I’ve been a James Taylor fan for many years and feel like I know him, although we’ve never met.  I did attend his brother Livingston’s concert at the Birchmere in Alexandria, Virginia.  Livingston once sent me guitar strings when I was trying to learn to play (on a really crappy used Armenian guitar I bought at the vernissage).  I loved Liv’s show.  He was very accessible and the venue was intimate.  Unfortunately, he mostly plays in the United States, so I’ll have a wait before I can see him again.  Anyway, the Taylor clan is immensely talented and very near and dear to my heart.  Though they’re from Boston originally, they all grew up near Chapel Hill, North Carolina, which is where my sister lives and not far from where Bill and I lived for a time.  I grew up in southern Virginia, which isn’t all that far, either.  Their music takes me home.

Finally, after Taylor’s ninety minute show and a short break for the roadies to set the stage, Paul Simon came out.  This was my first time seeing Mr. Simon in concert.  It’ll probably be the only time I’ll see him, since he says he won’t be touring anymore.  Let me just say that I’m delighted that I pulled the trigger on this concert.  It was absolutely awesome.  Simon was backed by a marvelous group called yMusic.  They played Simon’s best known solo hits and most his older Simon & Garfunkel hits expertly.  The crowd was enchanted by them.  I was equally enchanted… at least until I got a charley horse and had to walk around a bit.

The crowd mostly stayed seated for Simon’s show, although a few people couldn’t help dancing.  Toward the end of the concert, people got to their feet and Simon plowed through twenty-six songs.  He looked pretty tired by the end, but was such a gracious and humble performer.  It was a real treat to see and hear him play.  At the end of the show, he even left us with hope.  Just before he played
“American Tune”, he said “Strange times we live in, huh?  Don’t give up.”  The crowd roared.  Ireland clearly loves him, too.  Here’s a link to the review that was in the Irish Times on Saturday.

At the end of the night, we headed out of the arena and some American guy was complaining about not having a ticket stub.  Apparently, he printed his tickets or something.  They were being very strict about showing your tickets when you went for food or to the restroom, so he must have had something proving he was there.  Anyway, he asked the crowd if anyone wanted to donate their ticket stub to him.  Some guy obliged and the American guy started cracking jokes.  He said, “Hey, this says Bruno Mars on it!” (Bruno Mars had also played recently in Dublin)  Then he said, “Does anyone want this guy’s credit card number?”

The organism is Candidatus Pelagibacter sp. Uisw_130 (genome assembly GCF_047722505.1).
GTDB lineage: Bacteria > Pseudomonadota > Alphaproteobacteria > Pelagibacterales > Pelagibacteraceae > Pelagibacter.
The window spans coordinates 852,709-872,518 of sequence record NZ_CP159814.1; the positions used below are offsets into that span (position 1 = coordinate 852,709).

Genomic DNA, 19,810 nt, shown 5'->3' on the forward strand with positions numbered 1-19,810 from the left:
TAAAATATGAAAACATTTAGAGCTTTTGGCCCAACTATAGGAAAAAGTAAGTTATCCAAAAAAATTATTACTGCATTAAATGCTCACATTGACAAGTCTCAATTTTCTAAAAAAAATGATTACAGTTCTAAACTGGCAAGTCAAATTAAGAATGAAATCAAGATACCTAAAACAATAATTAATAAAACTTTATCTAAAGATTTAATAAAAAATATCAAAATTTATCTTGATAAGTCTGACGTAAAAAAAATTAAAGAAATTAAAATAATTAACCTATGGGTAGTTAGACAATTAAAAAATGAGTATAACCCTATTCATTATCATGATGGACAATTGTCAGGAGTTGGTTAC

The mood coming out of the arena was jubilant.  People really had a good time!  Bill and I were amazed that we spent six hours listening to three legends play.  We were exhausted at the end of it, but so glad we made the trip.  Ireland was a great place to see Paul Simon perform his last tour.  Better yet, no one smoked cigarettes next to me all night while wearing a tank top!

This is a picture of the hideous American Embassy in Dublin.  

I was impressed by all of the choices of things to eat.  At the Stones concert, you could eat wurst and drink beer.  Paul Simon’s show had a bunch of food trucks.  Bill and I stuck to beer, mainly because we didn’t want to wait in line.

Lots of people hung out on the green before the show started.

My view before the crowds arrived.

Bonnie Raitt on stage.  She was the only performer to get a formal announcement.

Thank God for zooming.

James Taylor sneaked on stage with no introduction!  

Andrea Zonn plays fiddle… she is a contemporary of Alison Krauss’s and also sings beautifully.  Check her out.

Paul Simon is only 5’3″ (still taller than me), so it helped that he was on the monitor.

This is the view off screen, although I zoomed for this shot.

Unzoomed!

I posted this picture on Facebook with the quip “This time, it wasn’t me.”  Between us, Bill and I had four beers, only two of which were in bottles.  The two guys in front of us drank at least fourteen ciders between them.  Drinking is not a joke in Ireland!

This guy on keyboards was insanely good.  He played a genius solo toward the end of the concert.  I was very impressed by all of the musicians who played with Paul Simon.  They were all very talented players.

Final bows.  I loved the guy in the red shirt playing lead guitar.  He had a lot of charisma and was as much fun to watch as he was to listen to.

Many folks were headed here after the show was finished.  Not Bill and I… we needed rest.

Leave a Reply